Roast Goats and Sacrificial Lambs
Monterrey Goes Global
The rusting skeleton of what was once Latin America’s flagship steel mill soars into the spotless sky. In another era, La Fundidora was the symbol of this powerhouse northern city, where mining and hot steel and the rail lines running north and south made it the nation’s industrial and financial titan. Shuttered by the Mexican government in 1985 over workers’ protests, the Fundidora’s production shifted to private steelmakers.
Today the 12,000 workers who once toiled in the Fundidora’s foundries and furnaces are ghosts of the city’s proletarian past. The site has been remade into an exclusive enclave featuring the shiny new Monterrey International Business Center (CINTERMEX) and a giant Holiday Inn. And it was at this icon of neo-liberal transformation that nearly 60 heads of state, their entourages and delegations, and an army of non-governmental organizations (NGOs) converged for a landmark United Nations-sponsored conclave that put Mexico and President Vicente Fox squarely in the global spotlight.
The Forum On Financing World Development was convened to ratify The Monterrey Consensus, an agreement rubber-stamped by 189 United Nations members, despite criticism that the consensus had been imposed from Washington. The document (reportedly crafted by ex-Mexican president Ernesto Zedillo and ex-Treasury Secretary-turned Citigroup honcho Robert Rubin) reaffirms the goal, set at the U.N. Millennium Summit, to halve the number of the world’s extreme poor who survive on a dollar or less a day (the price of a cup of coffee at CINTERMEX) by 2015. That’s about 1.2 billion destitute citizens of the planet, a fifth of the world’s population.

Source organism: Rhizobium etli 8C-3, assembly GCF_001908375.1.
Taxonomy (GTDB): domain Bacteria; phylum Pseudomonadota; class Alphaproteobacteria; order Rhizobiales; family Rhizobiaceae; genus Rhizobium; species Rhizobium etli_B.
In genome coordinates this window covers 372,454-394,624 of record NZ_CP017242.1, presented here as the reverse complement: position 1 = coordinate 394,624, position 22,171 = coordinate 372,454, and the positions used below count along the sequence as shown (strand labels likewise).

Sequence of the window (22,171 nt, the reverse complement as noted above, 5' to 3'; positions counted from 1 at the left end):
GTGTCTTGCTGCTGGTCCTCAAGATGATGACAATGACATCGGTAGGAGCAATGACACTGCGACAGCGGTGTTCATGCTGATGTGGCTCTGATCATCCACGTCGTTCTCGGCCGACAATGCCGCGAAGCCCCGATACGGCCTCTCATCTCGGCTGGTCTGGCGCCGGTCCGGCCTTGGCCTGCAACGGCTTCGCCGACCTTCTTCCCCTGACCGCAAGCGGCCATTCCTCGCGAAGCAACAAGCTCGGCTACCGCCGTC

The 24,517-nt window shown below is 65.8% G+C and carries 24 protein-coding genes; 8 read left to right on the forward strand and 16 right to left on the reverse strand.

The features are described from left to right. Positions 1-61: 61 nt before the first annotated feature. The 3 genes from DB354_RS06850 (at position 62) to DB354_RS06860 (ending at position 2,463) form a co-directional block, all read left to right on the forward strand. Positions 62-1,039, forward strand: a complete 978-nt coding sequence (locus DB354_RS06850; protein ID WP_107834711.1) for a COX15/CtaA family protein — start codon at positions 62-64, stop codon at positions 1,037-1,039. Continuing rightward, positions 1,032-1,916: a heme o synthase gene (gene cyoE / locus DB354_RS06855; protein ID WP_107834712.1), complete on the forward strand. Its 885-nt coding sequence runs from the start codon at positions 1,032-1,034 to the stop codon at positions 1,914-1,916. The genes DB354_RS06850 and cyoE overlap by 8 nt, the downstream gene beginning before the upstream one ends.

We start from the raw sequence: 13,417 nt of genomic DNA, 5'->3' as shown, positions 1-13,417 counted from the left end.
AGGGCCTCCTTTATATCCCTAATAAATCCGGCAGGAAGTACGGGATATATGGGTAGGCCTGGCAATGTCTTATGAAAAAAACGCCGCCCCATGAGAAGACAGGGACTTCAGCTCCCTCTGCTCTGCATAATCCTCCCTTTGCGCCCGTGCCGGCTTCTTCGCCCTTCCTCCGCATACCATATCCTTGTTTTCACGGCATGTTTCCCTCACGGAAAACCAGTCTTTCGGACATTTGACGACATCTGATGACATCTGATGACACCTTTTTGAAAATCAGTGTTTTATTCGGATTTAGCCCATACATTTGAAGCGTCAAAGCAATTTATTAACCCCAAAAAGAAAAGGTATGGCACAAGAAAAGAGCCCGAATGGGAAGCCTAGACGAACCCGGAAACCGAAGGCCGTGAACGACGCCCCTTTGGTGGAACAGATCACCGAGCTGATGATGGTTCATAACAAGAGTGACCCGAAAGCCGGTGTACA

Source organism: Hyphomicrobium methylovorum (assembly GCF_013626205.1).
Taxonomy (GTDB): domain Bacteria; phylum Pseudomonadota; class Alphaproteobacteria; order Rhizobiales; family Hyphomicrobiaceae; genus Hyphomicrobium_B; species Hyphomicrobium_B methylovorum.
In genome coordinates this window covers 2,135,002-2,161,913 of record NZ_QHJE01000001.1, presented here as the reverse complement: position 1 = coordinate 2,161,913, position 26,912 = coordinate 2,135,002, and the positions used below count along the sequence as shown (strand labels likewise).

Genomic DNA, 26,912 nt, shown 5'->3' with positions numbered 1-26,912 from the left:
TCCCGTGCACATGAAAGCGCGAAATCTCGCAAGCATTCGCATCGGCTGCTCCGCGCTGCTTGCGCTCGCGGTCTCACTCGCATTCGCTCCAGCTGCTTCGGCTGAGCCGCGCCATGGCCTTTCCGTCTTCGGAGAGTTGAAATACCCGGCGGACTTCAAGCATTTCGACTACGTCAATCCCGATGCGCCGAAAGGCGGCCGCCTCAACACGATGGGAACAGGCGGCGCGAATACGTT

The gathering was only the second such event since the September 11 terrorist attacks on New York and Washington; the World Economic Forum (WEF), held in New York in late January, kicked off the global conclave season. The Monterrey meeting took place nearly a year after tear gas-saturated protests at the Quebec Summit of the Americas, and six months after the deadly Genoa G-7 meet. Most recently, a massive anti-globalization mobilization greeted the European Union Spring summit in Barcelona. Instigated at Kofe Annan’s behest by Zedillo, a globalization booster who is credited with popularizing the term “globalphobe,” the Monterrey forum on financing development drew anti-globalists to town like moths to the proverbial flame.
“The Sultan of the North,” as Monterrey likes to call itself, is a city that prides itself on its sparkling skyscrapers, impressive monuments, and roast goat, the local delicacy that packs the tourists into culinary salons like “El Rey de La Cabra” (The Goat King). This may explain why the city fathers (there are no mothers) were so disturbed when a couple dozen farmers from the nearby town of Mina showed up on the first day of the forum with two dead goats. They claimed the critters had been poisoned by toxic outflow from a water treatment plant owned by a French transnational. “There is a plot by the globalphobes to stain the image of our city,” declared Mayor Jesus Cantú.